So, when the radiative loss of the concomitantly generated collapse‑impeding actual energy is taken into account, the free-fall timescale tff is inversely proportional to the sphere's density ρ, and the above‑quoted equation 13.8 takes the following form:

${\displaystyle t_{\mathrm {ff} }={\frac {3\pi }{32G\rho }}.}$

This equation dictates that the densest self‑gravitating sphere shrinks fastest, and, in accordance with Lane's law, has the highest temperature. The densest object in the universe is the proton (5.96 × 1014 g/cm3). In 1983, numerical calculations on large computers predicted that as the temperature is raised the colour‑repelling physical vacuum should flip into the simple vacuum, of which protons consist, at a temperature of 2 × 1012 K,[13] which is the approximate temperature of the proton. Since material standards of length are themselves made of shrinking protons, the exponentially accelerating self‑gravitational shrinkage of the proton can only be inferred from the relative expansion of intergalactic spaces, which are less dense and thus self‑gravitationally shrink progressively slower than the proton:

All change is relative. The universe is expanding relatively to our common material standards; our material standards are shrinking relatively to the size of the universe. The theory of the "expanding universe" might also be called the theory of the "shrinking atom". <...>

Let us then take the whole universe as our standard of constancy, and adopt the view of a cosmic being whose body is composed of intergalactic spaces and swells as they swell. Or rather we must now say it keeps the same size, for he will not admit that it is he who has changed. Watching us for a few thousand million years, he sees us shrinking; atoms, animals, planets, even the galaxies, all shrink alike; only the intergalactic spaces remain the same. The earth spirals round the sun in an ever‑decreasing orbit. It would be absurd to treat its changing revolution as a constant unit of time. The cosmic being will naturally relate his units of length and time so that the velocity of light remains constant. Our years will then decrease in geometrical progression in the cosmic scale of time. On that scale man's life is becoming briefer; his threescore years and ten are an ever‑decreasing allowance. Owing to the property of geometrical progressions an infinite number of our years will add up to a finite cosmic time; so that what we should call the end of eternity is an ordinary finite date in the cosmic calendar. But on that date the universe has expanded to infinity in our reckoning, and we have shrunk to nothing in the reckoning of the cosmic being.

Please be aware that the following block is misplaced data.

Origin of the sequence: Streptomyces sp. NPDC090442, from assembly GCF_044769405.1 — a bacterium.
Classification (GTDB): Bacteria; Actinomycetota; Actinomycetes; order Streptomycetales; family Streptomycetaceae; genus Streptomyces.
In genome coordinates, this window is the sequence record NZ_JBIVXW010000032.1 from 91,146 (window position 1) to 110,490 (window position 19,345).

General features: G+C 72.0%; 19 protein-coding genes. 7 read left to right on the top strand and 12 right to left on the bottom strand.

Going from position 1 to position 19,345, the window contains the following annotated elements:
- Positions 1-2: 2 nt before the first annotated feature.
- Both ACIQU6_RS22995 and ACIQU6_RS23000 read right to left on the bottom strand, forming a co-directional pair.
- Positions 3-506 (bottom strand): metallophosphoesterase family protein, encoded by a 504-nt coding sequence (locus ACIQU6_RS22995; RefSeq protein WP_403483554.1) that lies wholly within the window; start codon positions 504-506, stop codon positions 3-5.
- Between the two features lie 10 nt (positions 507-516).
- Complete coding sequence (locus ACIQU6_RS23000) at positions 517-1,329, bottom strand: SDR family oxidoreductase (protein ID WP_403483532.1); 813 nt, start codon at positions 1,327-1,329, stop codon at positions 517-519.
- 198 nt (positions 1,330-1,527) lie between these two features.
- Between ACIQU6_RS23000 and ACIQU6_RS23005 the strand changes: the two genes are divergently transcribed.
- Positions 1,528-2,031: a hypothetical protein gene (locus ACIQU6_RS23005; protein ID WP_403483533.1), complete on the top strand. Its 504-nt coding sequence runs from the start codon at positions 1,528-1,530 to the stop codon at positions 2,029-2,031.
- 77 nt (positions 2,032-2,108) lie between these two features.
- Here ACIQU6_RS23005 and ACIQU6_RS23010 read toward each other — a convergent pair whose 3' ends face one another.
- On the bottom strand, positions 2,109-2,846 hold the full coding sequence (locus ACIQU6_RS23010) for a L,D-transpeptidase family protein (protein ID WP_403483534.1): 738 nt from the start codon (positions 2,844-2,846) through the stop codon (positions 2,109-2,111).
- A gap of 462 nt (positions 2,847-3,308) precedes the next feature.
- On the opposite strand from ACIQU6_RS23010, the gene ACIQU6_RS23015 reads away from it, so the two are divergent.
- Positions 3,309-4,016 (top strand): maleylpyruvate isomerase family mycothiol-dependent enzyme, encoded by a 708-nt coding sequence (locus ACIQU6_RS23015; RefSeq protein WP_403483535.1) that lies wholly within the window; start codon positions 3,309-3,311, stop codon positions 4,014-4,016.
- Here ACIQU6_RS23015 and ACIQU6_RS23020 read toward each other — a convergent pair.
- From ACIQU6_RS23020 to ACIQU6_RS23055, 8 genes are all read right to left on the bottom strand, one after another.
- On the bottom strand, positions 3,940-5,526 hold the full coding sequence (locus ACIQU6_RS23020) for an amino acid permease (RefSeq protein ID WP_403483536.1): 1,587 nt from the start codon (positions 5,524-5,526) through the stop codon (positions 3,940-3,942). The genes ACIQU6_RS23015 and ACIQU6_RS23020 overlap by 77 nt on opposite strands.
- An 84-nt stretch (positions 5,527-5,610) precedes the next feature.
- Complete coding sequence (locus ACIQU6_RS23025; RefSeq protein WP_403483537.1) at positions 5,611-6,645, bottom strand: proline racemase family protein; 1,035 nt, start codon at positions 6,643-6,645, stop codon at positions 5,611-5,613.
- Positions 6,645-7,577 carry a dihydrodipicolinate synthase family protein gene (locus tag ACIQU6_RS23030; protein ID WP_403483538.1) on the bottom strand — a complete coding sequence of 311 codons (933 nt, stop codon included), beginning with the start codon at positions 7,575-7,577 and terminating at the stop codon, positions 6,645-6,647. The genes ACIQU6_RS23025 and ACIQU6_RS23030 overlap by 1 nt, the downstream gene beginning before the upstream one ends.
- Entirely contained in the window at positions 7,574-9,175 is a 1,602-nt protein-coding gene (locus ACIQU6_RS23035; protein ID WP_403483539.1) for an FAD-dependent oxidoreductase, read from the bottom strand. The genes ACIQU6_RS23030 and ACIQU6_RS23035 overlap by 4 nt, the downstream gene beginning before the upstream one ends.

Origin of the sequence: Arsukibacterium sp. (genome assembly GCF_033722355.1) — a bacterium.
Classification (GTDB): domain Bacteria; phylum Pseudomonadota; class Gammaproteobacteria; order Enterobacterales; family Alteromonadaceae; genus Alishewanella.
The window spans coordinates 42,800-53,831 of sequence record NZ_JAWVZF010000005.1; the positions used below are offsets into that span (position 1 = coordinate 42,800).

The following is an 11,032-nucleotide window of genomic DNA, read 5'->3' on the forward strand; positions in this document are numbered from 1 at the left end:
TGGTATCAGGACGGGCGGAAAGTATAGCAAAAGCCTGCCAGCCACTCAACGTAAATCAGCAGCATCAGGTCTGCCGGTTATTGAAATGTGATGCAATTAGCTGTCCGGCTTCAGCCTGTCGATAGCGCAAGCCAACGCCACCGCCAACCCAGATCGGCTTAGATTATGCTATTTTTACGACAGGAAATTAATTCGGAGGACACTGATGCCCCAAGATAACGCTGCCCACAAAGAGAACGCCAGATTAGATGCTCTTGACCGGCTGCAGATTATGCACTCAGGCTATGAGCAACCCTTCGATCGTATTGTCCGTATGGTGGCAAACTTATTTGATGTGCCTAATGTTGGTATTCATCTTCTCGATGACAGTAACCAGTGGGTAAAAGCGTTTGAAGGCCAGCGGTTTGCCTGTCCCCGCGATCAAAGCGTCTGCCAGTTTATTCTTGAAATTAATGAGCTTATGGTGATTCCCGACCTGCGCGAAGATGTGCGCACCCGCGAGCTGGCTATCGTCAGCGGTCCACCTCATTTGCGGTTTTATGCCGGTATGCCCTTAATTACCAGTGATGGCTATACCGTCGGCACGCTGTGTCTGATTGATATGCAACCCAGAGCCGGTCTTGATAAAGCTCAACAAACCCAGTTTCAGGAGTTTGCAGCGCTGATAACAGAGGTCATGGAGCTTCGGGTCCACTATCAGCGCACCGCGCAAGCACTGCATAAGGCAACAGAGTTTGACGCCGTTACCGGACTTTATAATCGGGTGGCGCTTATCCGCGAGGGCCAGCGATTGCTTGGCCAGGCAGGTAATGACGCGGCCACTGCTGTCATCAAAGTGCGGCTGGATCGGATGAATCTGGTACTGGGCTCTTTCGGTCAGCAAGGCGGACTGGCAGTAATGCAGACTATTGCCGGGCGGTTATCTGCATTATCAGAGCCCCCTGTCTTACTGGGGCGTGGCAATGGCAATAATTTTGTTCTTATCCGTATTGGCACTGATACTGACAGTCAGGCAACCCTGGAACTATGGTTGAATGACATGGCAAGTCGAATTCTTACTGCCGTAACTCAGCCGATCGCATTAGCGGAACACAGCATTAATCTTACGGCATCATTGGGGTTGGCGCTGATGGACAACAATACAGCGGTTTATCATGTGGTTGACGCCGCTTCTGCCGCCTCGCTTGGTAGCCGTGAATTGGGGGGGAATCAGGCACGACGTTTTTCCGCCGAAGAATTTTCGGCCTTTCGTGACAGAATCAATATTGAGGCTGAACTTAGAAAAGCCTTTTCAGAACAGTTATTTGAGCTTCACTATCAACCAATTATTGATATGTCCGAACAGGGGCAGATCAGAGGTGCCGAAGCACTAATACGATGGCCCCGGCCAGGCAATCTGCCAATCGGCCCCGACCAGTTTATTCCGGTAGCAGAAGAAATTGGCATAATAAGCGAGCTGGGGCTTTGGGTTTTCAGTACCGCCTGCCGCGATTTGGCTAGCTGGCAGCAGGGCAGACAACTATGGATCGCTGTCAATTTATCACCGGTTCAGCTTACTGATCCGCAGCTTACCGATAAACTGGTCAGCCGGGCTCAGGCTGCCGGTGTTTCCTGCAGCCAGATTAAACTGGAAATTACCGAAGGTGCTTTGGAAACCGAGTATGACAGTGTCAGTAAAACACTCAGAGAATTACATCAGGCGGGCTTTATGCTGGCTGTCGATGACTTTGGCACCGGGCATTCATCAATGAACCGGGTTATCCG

We walk the stage of life, performers of a drama for the benefit of the cosmic spectator. As the scenes proceed he notices that the actors are growing smaller and the action quicker. When the last act opens the curtain rises on midget actors rushing through their parts at frantic speed. Smaller and smaller. Faster and faster. One last microscopic blurr of intense agitation. And then nothing.

—Eddington, Arthur. The Expanding Universe CUP, 1933, pp. 90–92

In 1998, Adam Riess and his team discovered that the apparent expansion of intergalactic spaces is accelerating. On 5 April 2016, Adam Riess et al. announced that the rate of the acceleration is itself increasing—over the three years since 21 March 2013, when the Planck space observatory published the local Hubble constant value, the apparent expansion of intergalactic spaces had accelerated by nine percent more than expected.[14] It means that over the three years from 2013 to 2016, the speed of the proton's exponentially accelerating self‑gravitational shrinkage relative to the intergalactic spaces had increased by nine percent more than expected. The 13.8‑billion‑year‑long "drama for the benefit of the cosmic spectator" has come to its finale.

### Earth

Hyrdroelectric power plants use the gravitational potential energy of water (in the form of a difference in height) to produce electricity.

If an object is lifted a certain distance from the surface from the Earth, the force experienced is caused by weight and height. Work is defined as force over a distance, and work is another word for energy. This means gravitational potential energy is equal to

${\displaystyle U=F\Delta h}$
where
${\displaystyle F}$ is the force of gravity
${\displaystyle \Delta h}$ is the change in height

or

${\displaystyle U=mgh}$

Total work done by gravitational potential energy in a moving object from position 1 to position 2 can be found by:

${\displaystyle \Delta W=U_{1}-U_{2}}$

or

${\displaystyle \Delta W=mgh_{1}-mgh_{2}}$
where
${\displaystyle m}$ is the mass of the object
${\displaystyle g}$ is the acceleration caused by gravity (constant)
${\displaystyle h_{1}}$ is the first position
${\displaystyle h_{2}}$ is the second position

## Electric potential energy